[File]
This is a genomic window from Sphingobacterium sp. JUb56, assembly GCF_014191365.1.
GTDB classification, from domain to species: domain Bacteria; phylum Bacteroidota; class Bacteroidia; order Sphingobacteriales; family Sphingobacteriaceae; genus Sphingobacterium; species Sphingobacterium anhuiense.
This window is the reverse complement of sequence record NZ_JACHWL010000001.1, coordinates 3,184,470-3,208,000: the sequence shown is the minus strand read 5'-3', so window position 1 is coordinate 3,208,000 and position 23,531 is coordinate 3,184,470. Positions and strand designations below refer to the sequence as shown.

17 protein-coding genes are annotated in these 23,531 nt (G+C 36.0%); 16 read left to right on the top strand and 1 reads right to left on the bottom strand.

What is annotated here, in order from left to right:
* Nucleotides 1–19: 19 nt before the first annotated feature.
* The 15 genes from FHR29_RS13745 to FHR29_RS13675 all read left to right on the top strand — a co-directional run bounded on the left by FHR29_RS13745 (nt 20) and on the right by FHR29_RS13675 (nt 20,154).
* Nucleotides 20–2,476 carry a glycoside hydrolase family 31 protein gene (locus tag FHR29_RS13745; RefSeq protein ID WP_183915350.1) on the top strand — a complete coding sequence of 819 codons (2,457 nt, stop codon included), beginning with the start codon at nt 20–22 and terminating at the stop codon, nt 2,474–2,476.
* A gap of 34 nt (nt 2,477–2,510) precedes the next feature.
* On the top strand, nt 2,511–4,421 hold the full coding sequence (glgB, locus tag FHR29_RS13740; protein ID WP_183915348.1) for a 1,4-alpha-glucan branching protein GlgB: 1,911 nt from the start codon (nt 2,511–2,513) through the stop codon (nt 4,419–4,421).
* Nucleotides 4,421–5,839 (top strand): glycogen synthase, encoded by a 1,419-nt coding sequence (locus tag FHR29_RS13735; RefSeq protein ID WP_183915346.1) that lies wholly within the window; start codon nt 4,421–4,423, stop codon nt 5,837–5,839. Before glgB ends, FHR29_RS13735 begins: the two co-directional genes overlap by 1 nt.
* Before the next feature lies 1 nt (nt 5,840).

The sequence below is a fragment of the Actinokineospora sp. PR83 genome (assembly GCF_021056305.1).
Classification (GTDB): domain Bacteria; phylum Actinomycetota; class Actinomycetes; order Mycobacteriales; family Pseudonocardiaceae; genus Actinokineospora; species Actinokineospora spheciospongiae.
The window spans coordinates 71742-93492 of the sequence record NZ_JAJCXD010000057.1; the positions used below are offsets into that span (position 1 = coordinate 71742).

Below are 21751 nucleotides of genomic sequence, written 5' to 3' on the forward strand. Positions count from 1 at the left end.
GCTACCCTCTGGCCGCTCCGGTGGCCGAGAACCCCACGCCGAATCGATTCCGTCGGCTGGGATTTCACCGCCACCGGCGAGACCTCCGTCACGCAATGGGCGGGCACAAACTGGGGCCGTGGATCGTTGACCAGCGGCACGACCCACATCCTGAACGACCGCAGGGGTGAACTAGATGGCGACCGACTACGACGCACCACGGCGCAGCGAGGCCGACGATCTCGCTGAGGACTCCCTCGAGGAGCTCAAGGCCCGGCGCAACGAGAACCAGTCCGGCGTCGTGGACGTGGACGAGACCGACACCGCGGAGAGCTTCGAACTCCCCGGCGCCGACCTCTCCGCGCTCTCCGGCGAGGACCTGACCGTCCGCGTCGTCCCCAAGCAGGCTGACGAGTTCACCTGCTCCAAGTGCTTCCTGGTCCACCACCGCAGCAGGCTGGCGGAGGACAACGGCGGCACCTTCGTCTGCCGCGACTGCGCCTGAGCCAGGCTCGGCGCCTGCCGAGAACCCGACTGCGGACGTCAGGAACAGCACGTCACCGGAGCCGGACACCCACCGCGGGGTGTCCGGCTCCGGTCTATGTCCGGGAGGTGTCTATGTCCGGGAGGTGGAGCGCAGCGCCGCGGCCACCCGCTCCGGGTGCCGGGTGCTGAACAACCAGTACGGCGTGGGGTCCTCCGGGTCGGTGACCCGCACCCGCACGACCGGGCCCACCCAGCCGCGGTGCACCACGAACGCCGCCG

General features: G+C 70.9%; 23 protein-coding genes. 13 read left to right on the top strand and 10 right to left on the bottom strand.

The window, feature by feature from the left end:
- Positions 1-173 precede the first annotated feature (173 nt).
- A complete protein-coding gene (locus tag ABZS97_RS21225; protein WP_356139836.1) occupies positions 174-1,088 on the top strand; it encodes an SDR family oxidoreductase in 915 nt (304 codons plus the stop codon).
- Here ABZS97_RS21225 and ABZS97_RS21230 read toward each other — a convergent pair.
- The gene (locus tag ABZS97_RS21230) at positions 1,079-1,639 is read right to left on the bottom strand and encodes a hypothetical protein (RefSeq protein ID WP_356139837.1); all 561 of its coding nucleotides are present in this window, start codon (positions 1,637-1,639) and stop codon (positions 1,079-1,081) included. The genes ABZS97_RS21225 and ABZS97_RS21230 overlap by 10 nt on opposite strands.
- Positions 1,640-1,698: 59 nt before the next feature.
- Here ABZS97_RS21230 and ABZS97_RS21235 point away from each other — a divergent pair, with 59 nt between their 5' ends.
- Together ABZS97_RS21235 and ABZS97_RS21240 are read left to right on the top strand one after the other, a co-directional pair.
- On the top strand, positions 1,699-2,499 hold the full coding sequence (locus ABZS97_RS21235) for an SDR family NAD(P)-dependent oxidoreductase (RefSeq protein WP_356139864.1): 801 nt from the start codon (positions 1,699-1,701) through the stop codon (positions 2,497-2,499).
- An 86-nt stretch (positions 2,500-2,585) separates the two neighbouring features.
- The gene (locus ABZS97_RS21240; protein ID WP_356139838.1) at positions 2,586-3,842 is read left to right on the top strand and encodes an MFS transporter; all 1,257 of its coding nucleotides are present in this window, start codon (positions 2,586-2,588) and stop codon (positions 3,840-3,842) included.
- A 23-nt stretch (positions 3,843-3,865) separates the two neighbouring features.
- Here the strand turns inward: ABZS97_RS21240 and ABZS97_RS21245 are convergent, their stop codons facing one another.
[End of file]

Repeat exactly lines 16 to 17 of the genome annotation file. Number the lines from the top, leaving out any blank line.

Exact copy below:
Below are 21751 nucleotides of genomic sequence, written 5' to 3' on the forward strand. Positions count from 1 at the left end.
GCTACCCTCTGGCCGCTCCGGTGGCCGAGAACCCCACGCCGAATCGATTCCGTCGGCTGGGATTTCACCGCCACCGGCGAGACCTCCGTCACGCAATGGGCGGGCACAAACTGGGGCCGTGGATCGTTGACCAGCGGCACGACCCACATCCTGAACGACCGCAGGGGTGAACTAGATGGCGACCGACTACGACGCACCACGGCGCAGCGAGGCCGACGATCTCGCTGAGGACTCCCTCGAGGAGCTCAAGGCCCGGCGCAACGAGAACCAGTCCGGCGTCGTGGACGTGGACGAGACCGACACCGCGGAGAGCTTCGAACTCCCCGGCGCCGACCTCTCCGCGCTCTCCGGCGAGGACCTGACCGTCCGCGTCGTCCCCAAGCAGGCTGACGAGTTCACCTGCTCCAAGTGCTTCCTGGTCCACCACCGCAGCAGGCTGGCGGAGGACAACGGCGGCACCTTCGTCTGCCGCGACTGCGCCTGAGCCAGGCTCGGCGCCTGCCGAGAACCCGACTGCGGACGTCAGGAACAGCACGTCACCGGAGCCGGACACCCACCGCGGGGTGTCCGGCTCCGGTCTATGTCCGGGAGGTGTCTATGTCCGGGAGGTGGAGCGCAGCGCCGCGGCCACCCGCTCCGGGTGCCGGGTGCTGAACAACCAGTACGGCGTGGGGTCCTCCGGGTCGGTGACCCGCACCCGCACGACCGGGCCCACCCAGCCGCGGTGCACCACGAACGCCGCCG